Q&A and Reading with New Vessel Press

This Sunday, April 19th, at 4pm, New Vessel Press will host an event featuring a discussion on the history and development of the press, including a showcase of current and future titles.  New Vessel Press was founded in New York City in 2012 and is an independent publishing house specializing in the translation of foreign literature into English.

Looking forward to this event, we interviewed cofounders Ross Ufberg and Michael Z. Wise about the press and upcoming publications...

How did you come to found New Vessel Press?

We enjoy reading books in other languages - Ross reads and translates from Russian and Polish and Michael reads German and French. The two of us met at the Manhattan Spelling Bee where Michael's son was a contestant and Ross was (and still is) the pronouncer of the words. As we became friends, we talked more and more about works of literature that we'd each enjoyed in other languages, and eventually became frustrated that so much of what we were discussing, we couldn't share with each other. The publishing house was born out of this fortuitous Spelling Bee encounter and a shared love of literature and enthusiasm for books and reading. 

How are books selected for the press?

Some are books that we ourselves have enjoyed in their original languages; others came to us as recommendations from friends, academics, literary agents and publishing houses. We attend the Frankfurt Book Fair, read foreign newspapers and magazines and have traveled to many countries to meet with editors and authors abroad.

In what ways is working with books in translation for English reading audience different from books written in English?

We're looking for good books that are good regardless of where they come from. We believe that a great story is a great story. You don't need to be Mexican to enjoy Mexican food. Why would you need to be Mexican to enjoy Mexican literature? Our books have a sense of cultural particularity, they give a sense of place, a taste of the cuisine, a whiff of the local air, the color of the dirt in a small corner of another land, but they're also about the human experience, quite simply, and we can all relate to that. We try to find excellent writing that people really want to read and then engage translators who can convey the specialness of the writing to English speaking readers.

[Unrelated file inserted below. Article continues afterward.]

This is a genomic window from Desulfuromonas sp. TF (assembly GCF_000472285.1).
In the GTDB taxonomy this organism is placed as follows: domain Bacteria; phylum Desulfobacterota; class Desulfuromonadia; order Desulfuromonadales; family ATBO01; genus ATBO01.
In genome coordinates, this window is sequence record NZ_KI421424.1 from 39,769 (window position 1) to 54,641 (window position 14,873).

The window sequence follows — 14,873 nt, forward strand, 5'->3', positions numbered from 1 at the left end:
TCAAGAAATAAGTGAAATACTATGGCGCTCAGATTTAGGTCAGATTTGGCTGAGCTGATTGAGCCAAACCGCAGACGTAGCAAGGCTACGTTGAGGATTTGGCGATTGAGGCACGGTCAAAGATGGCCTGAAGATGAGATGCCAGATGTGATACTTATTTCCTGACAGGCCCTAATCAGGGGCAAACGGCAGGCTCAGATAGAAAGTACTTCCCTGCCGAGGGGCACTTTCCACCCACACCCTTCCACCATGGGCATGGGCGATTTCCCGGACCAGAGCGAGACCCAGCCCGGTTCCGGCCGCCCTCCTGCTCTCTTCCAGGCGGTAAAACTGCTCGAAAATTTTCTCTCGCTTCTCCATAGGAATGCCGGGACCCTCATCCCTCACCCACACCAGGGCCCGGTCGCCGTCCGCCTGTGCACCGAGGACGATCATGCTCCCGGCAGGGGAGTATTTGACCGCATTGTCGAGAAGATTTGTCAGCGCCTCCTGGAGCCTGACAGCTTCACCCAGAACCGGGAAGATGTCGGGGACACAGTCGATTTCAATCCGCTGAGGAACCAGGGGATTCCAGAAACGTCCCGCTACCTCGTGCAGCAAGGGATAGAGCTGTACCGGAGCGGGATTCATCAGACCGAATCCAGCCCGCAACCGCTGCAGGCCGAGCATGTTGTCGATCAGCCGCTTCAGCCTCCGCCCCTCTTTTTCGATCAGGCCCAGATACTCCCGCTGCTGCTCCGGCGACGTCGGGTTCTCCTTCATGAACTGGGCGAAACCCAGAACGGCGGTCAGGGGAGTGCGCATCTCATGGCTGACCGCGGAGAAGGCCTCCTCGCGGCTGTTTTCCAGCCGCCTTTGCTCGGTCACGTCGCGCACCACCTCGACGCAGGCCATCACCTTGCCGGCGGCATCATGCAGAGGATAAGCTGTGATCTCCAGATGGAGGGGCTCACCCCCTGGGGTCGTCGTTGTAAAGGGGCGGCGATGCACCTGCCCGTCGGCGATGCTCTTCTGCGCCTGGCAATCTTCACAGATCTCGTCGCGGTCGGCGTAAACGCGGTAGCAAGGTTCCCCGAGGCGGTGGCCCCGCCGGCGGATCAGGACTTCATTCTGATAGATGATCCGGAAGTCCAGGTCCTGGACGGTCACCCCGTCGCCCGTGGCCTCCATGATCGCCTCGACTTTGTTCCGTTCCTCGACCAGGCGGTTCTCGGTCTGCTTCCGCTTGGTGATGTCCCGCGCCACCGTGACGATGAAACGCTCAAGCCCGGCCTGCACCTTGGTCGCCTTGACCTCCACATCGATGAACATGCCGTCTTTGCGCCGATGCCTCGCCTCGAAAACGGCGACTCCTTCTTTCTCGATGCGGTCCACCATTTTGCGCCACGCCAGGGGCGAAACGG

NVP books have a very distinct look. How was that developed?

Our graphic designer, Liana Finck, is incredibly talented and is responsible for our covers, our colophon and our catalog. In another fortuitous encounter, Ross met her in his apartment building elevator where Liana was carrying a sheaf of drawings inside a VERY large craft envelope addressed to "Bintel Brief" - this was a mock up she'd done for her wonderful graphic novel of the same name that was published last April.

What’s next? Any upcoming book projects in the works that you can tell us about?

We're publishing six books each year and have our most exciting selection ever coming up this fall. But even before that we're particularly enthusiastic about Alexandrian Summer, an Israeli novel by Yitzhak Gaormezano Goren that recalls the now vanished cosmopolitan world of Alexandria, Egypt and presages the Islamic extremism and violence that has come to plague that city. André Aciman, author of the memoir Out of Egypt, has written the introduction to Alexandrian Summer, which is coming out in May. 

In November, we've got a brilliant psychological thriller called The 6:41 to Paris set on an express train hurtling towards the French capital. It's constructed like an intensely intimate theater performance, a high-wire act of emotions on rails. There's also a beautiful Russian novel, Oblivion, dealing with the Stalinist past and the vagaries of personal and historical memory. And we'll publish our first English language original, On the Run with Mary, a mesmerizingly bizarre British novel about a youth who's escaped from an elite boarding school and meets a talking dachshund named Mary at a London railway station -- a potent blend of Peter Rabbit and Marquis de Sade.

Where can people find out more about New Vessel Press?

There's our website newvesselpress.com but better yet, check out our books at all three Book Culture locations and please come to the Columbus Avenue store on Sunday, April 19, 4 p.m. when we'll give a brief presentation about building a new literary publishing house from scratch on the Upper West Side and our efforts to "rebook" Manhattan. Celebrate good books and join us for drinks and snacks afterwards.